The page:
23.6

65.5

10.9

Business Indicators Relating to Facilities and Products in Texas, Retail
Future (six months ahead)
Indicator Jan Index Dec Index Change Indicator Direction* Trend** (Months) % Reporting Increase % Reporting
No Change
% Reporting Decrease
Retail Activity in Texas

Sales

2.2

–1.0

+3.2

Increasing

1

25.5

51.2

23.3

Employment

–1.6

–2.1

+0.5

Decreasing

2

7.6

83.2

9.2

Part–Time Employment

–2.5

–1.6

–0.9

Decreasing

2

10.5

76.5

13.0

Hours Worked

–7.3

–2.8

–4.5

Decreasing

3

2.3

88.1

9.6

Wages and Benefits

17.6

24.7

–7.1

Increasing

121

24.7

68.1

7.1

Input Prices

16.4

32.6

–16.2

Increasing

117

29.1

58.2

12.7

Selling Prices

19.2

14.3

+4.9

Increasing

117

32.7

53.8

13.5

Capital Expenditures

9.2

–2.0

+11.2

Increasing

1

22.2

64.8

13.0

Inventories

6.7

1.1

+5.6

Increasing

27

26.0

54.7

19.3

Companywide Retail Activity

Companywide Sales

9.0

4.9

+4.1

Increasing

118

28.5

52.0

19.5

Companywide Internet Sales

5.1

6.1

–1.0

Increasing

30

20.5

64.1

15.4

General Business Conditions, Retail
Future (six months ahead)
Indicator Jan Index Dec Index Change Indicator Direction* Trend** (Months) % Reporting Improved % Reporting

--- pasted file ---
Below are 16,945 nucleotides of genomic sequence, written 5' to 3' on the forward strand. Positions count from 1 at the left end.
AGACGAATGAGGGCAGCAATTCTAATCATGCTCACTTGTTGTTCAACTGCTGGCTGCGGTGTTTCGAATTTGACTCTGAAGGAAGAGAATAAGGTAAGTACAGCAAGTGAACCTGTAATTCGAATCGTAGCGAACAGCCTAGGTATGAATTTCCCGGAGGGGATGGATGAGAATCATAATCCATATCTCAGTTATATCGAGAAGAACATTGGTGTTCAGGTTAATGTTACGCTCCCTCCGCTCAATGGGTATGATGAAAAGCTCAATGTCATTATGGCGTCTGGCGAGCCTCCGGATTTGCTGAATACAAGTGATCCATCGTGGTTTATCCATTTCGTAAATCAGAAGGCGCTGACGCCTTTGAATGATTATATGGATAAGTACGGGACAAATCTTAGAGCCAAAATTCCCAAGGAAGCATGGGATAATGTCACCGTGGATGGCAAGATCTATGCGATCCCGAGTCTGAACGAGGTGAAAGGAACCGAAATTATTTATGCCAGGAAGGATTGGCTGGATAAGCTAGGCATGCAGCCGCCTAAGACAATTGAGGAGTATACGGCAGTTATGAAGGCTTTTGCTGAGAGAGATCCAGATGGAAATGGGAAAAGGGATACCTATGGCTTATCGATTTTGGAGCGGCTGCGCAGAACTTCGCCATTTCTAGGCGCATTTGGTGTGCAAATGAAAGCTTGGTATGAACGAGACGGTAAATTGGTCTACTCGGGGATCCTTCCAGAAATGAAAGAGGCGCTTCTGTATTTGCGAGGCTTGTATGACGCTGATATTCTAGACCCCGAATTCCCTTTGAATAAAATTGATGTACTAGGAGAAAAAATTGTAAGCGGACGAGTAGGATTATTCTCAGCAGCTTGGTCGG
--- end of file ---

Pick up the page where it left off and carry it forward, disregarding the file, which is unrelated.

No Change
% Reporting Worsened

Company Outlook

–16.5

–11.6

–4.9

Worsening

1

6.5

70.5

23.0

General Business Activity

–20.0

–12.0

–8.0

Worsening

2

5.9

68.2

25.9

*Indicator direction refers to this month's index. If index is positive (negative), indicator is increasing (decreasing) or improving (worsening). If zero, indicator is unchanged.

**Number of months moving in current direction.

†Added to survey in January 2019.

Data have been seasonally adjusted as necessary, with the exception of the outlook uncertainty index which does not yet have a sufficiently long time series to test for seasonality.

Texas Service Sector Outlook Survey

January 29, 2019

Downloadable chart

Texas Retail Outlook Survey

January 29, 2019

Downloadable chart

Texas Service Sector Outlook Survey

January 29, 2019

Comments from Survey Respondents

These comments are from respondents' completed surveys and have been edited for publication.

Pipeline Transportation

  • For clarity, our anticipated revenue increases are associated with completion of multiyear capital projects underwritten by customer contracts (as opposed to an expected uptick in general business activity). The increased uncertainty is associated with Washington gridlock, trade uncertainty and the impact this can/will have on U.S. and world economy and thus, petroleum demand.

Support Activities for Transportation

  • Trade policy continues to create uncertainty for a portion of our business. Neutrality in trade will give us more certainty as to future demand and capital requirements.

Broadcasting (Except Internet)

  • We are located in West Texas, and I am hearing an increased amount of uncertainty about oil and gas activity for the next six months from people in the industry. The price of oil and delivery to refineries are the two big issues causing concern.